WSOP.com and 888poker are bringing their shared online poker network to the New Jersey market. Slated to go live on May 1, the single player pool will include players in New Jersey as well as those in Nevada and Delaware which have been sharing online poker tables since March 2015.
However, Caesars Interactive Entertainment says that it is still awaiting final regulatory approval before all systems can be set live.
“This has been a huge collaborative effort from all involved and it is important to thank the elected leadership and regulatory authorities in Delaware, Nevada and New Jersey for their dedication and diligence to help move online poker forward,” said Bill Rini, WSOP.com’s head of online poker, to the Associated Press on Monday.
“Everyone has had the end user in mind throughout this process, and as a result, we believe the United States, for the first time in a regulated environment, will have a large-scale multi-state offering that will propel the industry forward as soon as next month,” he added.
The news of a go-live date comes six months after the New Jersey Division of Gaming Enforcement announced that it had reached an agreement with regulators in Nevada and Delaware to allow for a cross-border liquidity pool.
“Pooling poker players from three states will be a significant regulatory step in the U.S., and is very exciting for our players and partners,” added Yaniv Sherman, 888’s senior vice president. “If approved, we anticipate that this will open up further opportunities in other states.”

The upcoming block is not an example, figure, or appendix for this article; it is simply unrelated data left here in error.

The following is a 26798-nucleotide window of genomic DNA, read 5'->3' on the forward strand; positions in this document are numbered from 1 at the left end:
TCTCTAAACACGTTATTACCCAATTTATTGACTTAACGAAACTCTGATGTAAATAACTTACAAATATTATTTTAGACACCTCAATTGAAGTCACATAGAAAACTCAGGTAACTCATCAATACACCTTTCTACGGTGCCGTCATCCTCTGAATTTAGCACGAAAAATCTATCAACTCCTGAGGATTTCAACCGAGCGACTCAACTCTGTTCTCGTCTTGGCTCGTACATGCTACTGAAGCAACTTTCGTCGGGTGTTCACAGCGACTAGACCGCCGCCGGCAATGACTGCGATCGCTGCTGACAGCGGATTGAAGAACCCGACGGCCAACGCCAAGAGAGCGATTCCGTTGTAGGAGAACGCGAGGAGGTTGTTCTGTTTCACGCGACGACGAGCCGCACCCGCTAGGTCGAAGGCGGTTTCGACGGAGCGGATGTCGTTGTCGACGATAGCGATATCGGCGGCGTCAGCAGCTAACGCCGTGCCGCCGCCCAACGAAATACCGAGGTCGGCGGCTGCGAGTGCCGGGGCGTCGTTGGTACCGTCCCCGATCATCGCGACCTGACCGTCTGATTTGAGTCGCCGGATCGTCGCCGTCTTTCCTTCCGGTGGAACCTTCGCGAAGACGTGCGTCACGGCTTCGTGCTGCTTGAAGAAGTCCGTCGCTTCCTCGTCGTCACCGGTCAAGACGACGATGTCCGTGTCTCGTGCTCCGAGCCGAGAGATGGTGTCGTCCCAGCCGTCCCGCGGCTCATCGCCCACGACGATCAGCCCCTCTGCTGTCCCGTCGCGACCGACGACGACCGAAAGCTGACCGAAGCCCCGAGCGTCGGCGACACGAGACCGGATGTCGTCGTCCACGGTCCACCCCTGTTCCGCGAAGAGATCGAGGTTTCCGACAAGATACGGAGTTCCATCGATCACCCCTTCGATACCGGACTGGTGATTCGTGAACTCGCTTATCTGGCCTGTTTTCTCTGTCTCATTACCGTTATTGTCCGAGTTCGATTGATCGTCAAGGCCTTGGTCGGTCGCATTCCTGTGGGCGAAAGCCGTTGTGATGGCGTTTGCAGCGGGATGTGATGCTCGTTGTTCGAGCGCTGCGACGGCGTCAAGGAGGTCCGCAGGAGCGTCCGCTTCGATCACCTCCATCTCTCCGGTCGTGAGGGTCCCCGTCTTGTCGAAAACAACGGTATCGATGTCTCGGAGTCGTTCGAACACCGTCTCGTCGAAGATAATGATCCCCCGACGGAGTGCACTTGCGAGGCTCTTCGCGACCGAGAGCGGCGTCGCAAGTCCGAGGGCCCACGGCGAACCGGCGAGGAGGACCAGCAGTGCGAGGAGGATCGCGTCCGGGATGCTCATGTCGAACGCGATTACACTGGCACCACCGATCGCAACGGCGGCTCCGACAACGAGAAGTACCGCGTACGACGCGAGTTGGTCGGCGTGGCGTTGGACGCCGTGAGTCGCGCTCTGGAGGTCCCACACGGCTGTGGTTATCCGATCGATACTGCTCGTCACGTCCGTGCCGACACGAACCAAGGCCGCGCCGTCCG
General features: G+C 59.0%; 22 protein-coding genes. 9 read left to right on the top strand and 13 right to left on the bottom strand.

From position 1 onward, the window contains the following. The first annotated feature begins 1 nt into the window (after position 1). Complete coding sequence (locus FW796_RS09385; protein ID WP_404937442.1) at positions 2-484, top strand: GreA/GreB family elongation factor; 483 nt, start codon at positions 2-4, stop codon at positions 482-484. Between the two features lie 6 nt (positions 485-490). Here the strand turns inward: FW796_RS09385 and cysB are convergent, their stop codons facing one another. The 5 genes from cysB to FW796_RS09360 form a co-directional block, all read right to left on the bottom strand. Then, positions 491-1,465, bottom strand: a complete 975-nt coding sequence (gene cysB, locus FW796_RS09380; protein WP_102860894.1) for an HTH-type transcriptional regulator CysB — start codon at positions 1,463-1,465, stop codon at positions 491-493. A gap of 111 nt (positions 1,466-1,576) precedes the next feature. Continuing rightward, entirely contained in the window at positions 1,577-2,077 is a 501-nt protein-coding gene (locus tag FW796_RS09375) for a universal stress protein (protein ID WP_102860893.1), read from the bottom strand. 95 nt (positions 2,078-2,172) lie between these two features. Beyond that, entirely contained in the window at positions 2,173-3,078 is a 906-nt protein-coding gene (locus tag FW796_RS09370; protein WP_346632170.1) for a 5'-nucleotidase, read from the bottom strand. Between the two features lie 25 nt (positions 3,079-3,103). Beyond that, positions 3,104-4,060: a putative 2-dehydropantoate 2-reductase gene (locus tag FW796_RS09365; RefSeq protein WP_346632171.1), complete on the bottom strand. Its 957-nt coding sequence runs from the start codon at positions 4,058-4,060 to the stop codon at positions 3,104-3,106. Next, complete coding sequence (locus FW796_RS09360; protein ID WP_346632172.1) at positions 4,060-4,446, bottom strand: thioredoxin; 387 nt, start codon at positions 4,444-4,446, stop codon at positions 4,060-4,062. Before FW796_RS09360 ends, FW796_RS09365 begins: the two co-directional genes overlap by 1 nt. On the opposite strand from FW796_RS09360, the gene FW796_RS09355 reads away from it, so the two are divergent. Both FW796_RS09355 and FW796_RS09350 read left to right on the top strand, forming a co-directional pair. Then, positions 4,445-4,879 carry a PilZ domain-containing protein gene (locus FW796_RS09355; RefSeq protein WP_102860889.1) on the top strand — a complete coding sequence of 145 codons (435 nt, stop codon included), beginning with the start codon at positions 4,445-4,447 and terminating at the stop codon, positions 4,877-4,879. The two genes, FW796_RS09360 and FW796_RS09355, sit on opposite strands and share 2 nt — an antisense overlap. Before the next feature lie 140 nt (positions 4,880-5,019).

With the World Series of Poker running in Las Vegas this summer, launching the three-way shared liquidity player pool prior to the Series will come at a perfect time for the operator. With four online events on the official WSOP summer schedule, it will be the first time ever that a WSOP bracelet can be won within the US but outside of Nevada.
Invigorating the Player Pool
We have seen that restricting players to a limited jurisdiction leads to diminishing revenues for operators and government coffers as well as a market that is prone to stagnation, rather than growth seen in other online gaming verticals such as casino games and sports betting.
The three-way player pool should go some way to alleviating this problem.
Combined, Nevada and Delaware have less than 4 million people. New Jersey alone has more than double that population, so an influx of nearly 9 million people to the player pool is certainly going to inject some life back into the markets in Nevada and possibly even the tiny Delaware market.
However, the WSOP/888 network is the only operator set to benefit from the shared player pool. PokerStars—the market leader in New Jersey—is currently restricted from entering the Nevada market due to a provision in the law that restricts the use of assets (including trademarks, customer databases and—most importantly—software) that were used to offer wagers in the US after December 31, 2006 and before licenses were issued.
Partypoker (the other online poker network in New Jersey) has so far opted not to launch an online poker room in Nevada, though we may see that change soon.
Pennsylvania, which passed online gaming legislation in October 2017, is expected to come online this year and join the shared player pool. With almost 13 million people in Pennsylvania, the result will be a pool of nearly 25 million people that online poker operators can try to draw to the virtual tables.